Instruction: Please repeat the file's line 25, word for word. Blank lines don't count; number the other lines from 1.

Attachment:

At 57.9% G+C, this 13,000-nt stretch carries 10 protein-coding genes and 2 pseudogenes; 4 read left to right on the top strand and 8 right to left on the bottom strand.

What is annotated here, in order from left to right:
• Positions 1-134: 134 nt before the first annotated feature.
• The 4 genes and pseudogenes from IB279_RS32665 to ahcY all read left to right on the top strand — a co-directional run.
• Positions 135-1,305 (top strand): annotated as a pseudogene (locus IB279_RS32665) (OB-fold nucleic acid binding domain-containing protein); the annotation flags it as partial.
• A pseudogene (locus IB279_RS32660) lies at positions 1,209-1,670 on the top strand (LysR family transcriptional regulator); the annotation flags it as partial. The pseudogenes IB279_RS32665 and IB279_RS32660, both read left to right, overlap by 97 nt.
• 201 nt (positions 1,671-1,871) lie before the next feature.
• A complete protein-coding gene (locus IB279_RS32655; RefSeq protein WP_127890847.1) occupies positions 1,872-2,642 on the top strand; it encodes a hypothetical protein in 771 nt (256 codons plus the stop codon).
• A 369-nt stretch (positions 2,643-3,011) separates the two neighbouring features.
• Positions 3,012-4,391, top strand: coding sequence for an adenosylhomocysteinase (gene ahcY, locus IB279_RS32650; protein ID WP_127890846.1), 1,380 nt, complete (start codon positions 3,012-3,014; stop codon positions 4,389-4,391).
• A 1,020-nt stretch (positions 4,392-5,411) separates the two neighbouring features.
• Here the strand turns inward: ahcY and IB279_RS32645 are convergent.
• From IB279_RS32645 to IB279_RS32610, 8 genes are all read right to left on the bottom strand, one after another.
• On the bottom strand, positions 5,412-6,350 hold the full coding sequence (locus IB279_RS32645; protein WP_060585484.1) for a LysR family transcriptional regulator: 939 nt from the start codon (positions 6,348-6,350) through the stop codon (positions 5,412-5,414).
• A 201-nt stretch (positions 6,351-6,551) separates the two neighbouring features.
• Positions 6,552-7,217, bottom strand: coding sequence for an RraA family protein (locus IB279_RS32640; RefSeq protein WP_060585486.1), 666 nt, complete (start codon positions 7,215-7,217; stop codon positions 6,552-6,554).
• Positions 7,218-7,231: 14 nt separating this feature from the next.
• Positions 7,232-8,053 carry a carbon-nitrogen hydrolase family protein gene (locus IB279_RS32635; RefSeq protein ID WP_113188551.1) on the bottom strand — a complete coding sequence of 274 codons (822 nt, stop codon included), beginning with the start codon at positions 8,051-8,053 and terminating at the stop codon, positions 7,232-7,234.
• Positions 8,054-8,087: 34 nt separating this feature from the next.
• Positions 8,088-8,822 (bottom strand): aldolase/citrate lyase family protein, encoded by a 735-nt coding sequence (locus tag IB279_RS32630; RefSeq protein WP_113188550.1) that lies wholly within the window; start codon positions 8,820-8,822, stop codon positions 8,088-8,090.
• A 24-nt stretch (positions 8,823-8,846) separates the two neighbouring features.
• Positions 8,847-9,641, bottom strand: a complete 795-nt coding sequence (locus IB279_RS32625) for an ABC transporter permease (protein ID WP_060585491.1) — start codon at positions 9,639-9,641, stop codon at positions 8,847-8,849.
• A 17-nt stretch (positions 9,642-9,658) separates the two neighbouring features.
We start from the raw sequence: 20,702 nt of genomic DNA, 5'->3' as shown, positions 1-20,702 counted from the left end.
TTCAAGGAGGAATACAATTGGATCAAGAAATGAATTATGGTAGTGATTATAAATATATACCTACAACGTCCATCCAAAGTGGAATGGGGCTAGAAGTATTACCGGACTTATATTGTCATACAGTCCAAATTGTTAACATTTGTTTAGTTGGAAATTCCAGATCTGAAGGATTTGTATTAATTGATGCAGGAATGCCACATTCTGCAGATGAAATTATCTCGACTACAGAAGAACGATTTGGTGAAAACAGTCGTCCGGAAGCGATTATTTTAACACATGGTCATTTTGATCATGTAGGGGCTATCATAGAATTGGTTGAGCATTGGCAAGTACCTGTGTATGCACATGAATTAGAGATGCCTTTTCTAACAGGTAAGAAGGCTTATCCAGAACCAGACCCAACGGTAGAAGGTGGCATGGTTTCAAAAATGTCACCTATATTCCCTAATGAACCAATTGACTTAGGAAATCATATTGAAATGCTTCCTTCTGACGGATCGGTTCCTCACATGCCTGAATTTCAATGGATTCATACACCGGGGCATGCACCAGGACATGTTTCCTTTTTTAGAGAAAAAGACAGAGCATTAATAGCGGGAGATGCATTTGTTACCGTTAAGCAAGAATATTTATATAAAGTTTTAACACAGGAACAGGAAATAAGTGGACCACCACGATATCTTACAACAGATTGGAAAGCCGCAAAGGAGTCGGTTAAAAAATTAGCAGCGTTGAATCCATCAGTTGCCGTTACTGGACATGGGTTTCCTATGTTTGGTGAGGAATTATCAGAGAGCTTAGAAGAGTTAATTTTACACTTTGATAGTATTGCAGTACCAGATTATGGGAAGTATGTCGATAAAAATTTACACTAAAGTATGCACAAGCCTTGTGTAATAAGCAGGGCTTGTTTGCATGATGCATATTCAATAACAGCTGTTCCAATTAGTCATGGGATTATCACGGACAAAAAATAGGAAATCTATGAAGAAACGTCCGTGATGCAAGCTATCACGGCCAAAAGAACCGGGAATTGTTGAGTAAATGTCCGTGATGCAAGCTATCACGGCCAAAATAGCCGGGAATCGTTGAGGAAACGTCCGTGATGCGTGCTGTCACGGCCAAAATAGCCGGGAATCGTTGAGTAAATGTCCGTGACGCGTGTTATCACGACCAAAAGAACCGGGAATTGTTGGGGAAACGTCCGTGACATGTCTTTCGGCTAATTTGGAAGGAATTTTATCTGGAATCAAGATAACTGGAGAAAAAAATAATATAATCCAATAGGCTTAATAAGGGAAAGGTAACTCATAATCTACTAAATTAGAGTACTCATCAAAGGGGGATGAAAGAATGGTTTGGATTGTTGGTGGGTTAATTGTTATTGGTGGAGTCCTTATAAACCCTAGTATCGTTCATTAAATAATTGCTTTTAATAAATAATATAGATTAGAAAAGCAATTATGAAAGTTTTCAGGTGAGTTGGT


TTCAAGGAGGAATACAATTGGATCAAGAAATGAATTATGGTAGTGATTATAAATATATACCTACAACGTCCATCCAAAGTGGAATGGGGCTAGAAGTATTACCGGACTTATATTGTCATACAGTCCAAATTGTTAACATTTGTTTAGTTGGAAATTCCAGATCTGAAGGATTTGTATTAATTGATGCAGGAATGCCACATTCTGCAGATGAAATTATCTCGACTACAGAAGAACGATTTGGTGAAAACAGTCGTCCGGAAGCGATTATTTTAACACATGGTCATTTTGATCATGTAGGGGCTATCATAGAATTGGTTGAGCATTGGCAAGTACCTGTGTATGCACATGAATTAGAGATGCCTTTTCTAACAGGTAAGAAGGCTTATCCAGAACCAGACCCAACGGTAGAAGGTGGCATGGTTTCAAAAATGTCACCTATATTCCCTAATGAACCAATTGACTTAGGAAATCATATTGAAATGCTTCCTTCTGACGGATCGGTTCCTCACATGCCTGAATTTCAATGGATTCATACACCGGGGCATGCACCAGGACATGTTTCCTTTTTTAGAGAAAAAGACAGAGCATTAATAGCGGGAGATGCATTTGTTACCGTTAAGCAAGAATATTTATATAAAGTTTTAACACAGGAACAGGAAATAAGTGGACCACCACGATATCTTACAACAGATTGGAAAGCCGCAAAGGAGTCGGTTAAAAAATTAGCAGCGTTGAATCCATCAGTTGCCGTTACTGGACATGGGTTTCCTATGTTTGGTGAGGAATTATCAGAGAGCTTAGAAGAGTTAATTTTACACTTTGATAGTATTGCAGTACCAGATTATGGGAAGTATGTCGATAAAAATTTACACTAAAGTATGCACAAGCCTTGTGTAATAAGCAGGGCTTGTTTGCATGATGCATATTCAATAACAGCTGTTCCAATTAGTCATGGGATTATCACGGACAAAAAATAGGAAATCTATGAAGAAACGTCCGTGATGCAAGCTATCACGGCCAAAAGAACCGGGAATTGTTGAGTAAATGTCCGTGATGCAAGCTATCACGGCCAAAATAGCCGGGAATCGTTGAGGAAACGTCCGTGATGCGTGCTGTCACGGCCAAAATAGCCGGGAATCGTTGAGTAAATGTCCGTGACGCGTGTTATCACGACCAAAAGAACCGGGAATTGTTGGGGAAACGTCCGTGACATGTCTTTCGGCTAATTTGGAAGGAATTTTATCTGGAATCAAGATAACTGGAGAAAAAAATAATATAATCCAATAGGCTTAATAAGGGAAAGGTAACTCATAATCTACTAAATTAGAGTACTCATCAAAGGGGGATGAAAGAATGGTTTGGATTGTTGGTGGGTTAATTGTTATTGGTGGAGTCCTTATAAACCCTAGTATCGTTCATTAAATAATTGCTTTTAATAAATAATATAGATTAGAAAAGCAATTATGAAAGTTTTCAGGTGAGTTGGT